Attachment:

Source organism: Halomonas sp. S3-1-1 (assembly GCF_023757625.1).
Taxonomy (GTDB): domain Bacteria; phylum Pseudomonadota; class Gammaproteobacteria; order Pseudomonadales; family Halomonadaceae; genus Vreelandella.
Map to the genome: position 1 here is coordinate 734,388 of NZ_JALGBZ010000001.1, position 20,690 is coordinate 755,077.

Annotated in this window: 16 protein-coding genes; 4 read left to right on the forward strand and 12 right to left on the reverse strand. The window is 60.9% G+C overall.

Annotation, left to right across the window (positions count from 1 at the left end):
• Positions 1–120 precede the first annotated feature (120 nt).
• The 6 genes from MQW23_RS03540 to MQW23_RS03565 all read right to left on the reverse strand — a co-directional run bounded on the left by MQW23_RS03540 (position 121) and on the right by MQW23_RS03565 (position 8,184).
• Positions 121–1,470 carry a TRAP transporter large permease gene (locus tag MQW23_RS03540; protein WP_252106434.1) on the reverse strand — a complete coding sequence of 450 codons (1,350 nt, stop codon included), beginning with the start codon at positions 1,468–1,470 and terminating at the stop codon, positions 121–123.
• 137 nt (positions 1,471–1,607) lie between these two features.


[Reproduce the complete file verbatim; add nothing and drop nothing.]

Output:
Source organism: Halomonas sp. S3-1-1 (assembly GCF_023757625.1).
Taxonomy (GTDB): domain Bacteria; phylum Pseudomonadota; class Gammaproteobacteria; order Pseudomonadales; family Halomonadaceae; genus Vreelandella.
Map to the genome: position 1 here is coordinate 734,388 of NZ_JALGBZ010000001.1, position 20,690 is coordinate 755,077.

Annotated in this window: 16 protein-coding genes; 4 read left to right on the forward strand and 12 right to left on the reverse strand. The window is 60.9% G+C overall.

Annotation, left to right across the window (positions count from 1 at the left end):
• Positions 1–120 precede the first annotated feature (120 nt).
• The 6 genes from MQW23_RS03540 to MQW23_RS03565 all read right to left on the reverse strand — a co-directional run bounded on the left by MQW23_RS03540 (position 121) and on the right by MQW23_RS03565 (position 8,184).
• Positions 121–1,470 carry a TRAP transporter large permease gene (locus tag MQW23_RS03540; protein WP_252106434.1) on the reverse strand — a complete coding sequence of 450 codons (1,350 nt, stop codon included), beginning with the start codon at positions 1,468–1,470 and terminating at the stop codon, positions 121–123.
• 137 nt (positions 1,471–1,607) lie between these two features.